We began the safari at one of the most beautiful and historic places near Arusha, Tanzania, the old Ngare Sero estate. People woke this morning to the wonderful clatter of cloud forest sounds of monkeys and giant birds.
Ngare Sero was built long ago as a home for hunters. It’s situated beautifully on the foothills of Mt. Meru about a mile high and benefits from rain much of the year and the beautiful clear streams that come off Africa’s 5th highest mountain.
Rebuilt for the discriminating tourist about a decade ago, clients enjoy the original manor house’s large verandah which overlooks the beautiful lake. In the thick forests which surround the lake are families of colobus monkey, the gorgeous black-and-white monkey with a white tail that looks like it comes from a horse!
These primates are among East Africa’s best “leapers” rivaling the great eland of the vast Serengeti plains. They can leap 40 feet from the top of a giant podacopurus onto wild mango and giant figs. We happen to be here now at the most wonderful time to watch colobus, since all the trees are in top fruit.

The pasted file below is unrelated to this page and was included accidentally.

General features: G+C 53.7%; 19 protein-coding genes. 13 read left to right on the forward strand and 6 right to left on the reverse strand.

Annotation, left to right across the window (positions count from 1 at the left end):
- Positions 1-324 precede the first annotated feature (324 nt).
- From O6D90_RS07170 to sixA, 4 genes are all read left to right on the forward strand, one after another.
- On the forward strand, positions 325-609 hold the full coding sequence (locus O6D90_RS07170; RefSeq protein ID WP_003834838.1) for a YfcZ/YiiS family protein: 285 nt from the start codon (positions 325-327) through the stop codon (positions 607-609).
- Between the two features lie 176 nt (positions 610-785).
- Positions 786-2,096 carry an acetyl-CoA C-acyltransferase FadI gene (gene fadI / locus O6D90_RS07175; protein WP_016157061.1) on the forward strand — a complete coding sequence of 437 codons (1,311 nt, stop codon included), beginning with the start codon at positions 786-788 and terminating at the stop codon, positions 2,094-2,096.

The forests also include lots of sykes monkey, which are larger and more subtly colored. Giant silvery-cheeked hornbill whose size and massive beak and horn are truly trumped by their very loud and raucous call.
So together with the deep grunts of the colobus and the frantic cawing of the hornbill, the beautiful whistles of the red-winged starling and chatter of the white-eared barbet, this is truly a bit of African paradise, the way so much of East Africa used to be.
But walk over the old bridge between the manor’s estate and the outside world, and you’ve emerged onto modern Africa: dense farms, convenience stores, and last night almost until midnight we listened to the screaming ranting of a local evangelist celebrating Easter Monday. During the day we’re close enough to the main Moshi/Arusha road to hear the trucks, and the cheers and boos of a local soccer match.
So civilization has definitely arrived. But this beautiful little alcove of ancient Africa is a wonderful way to begin anyone’s imagined adventure, and in this case, a real glimpse into Africa’s past!
Tomorrow we travel to the great national park of Tarangire. Stay tuned!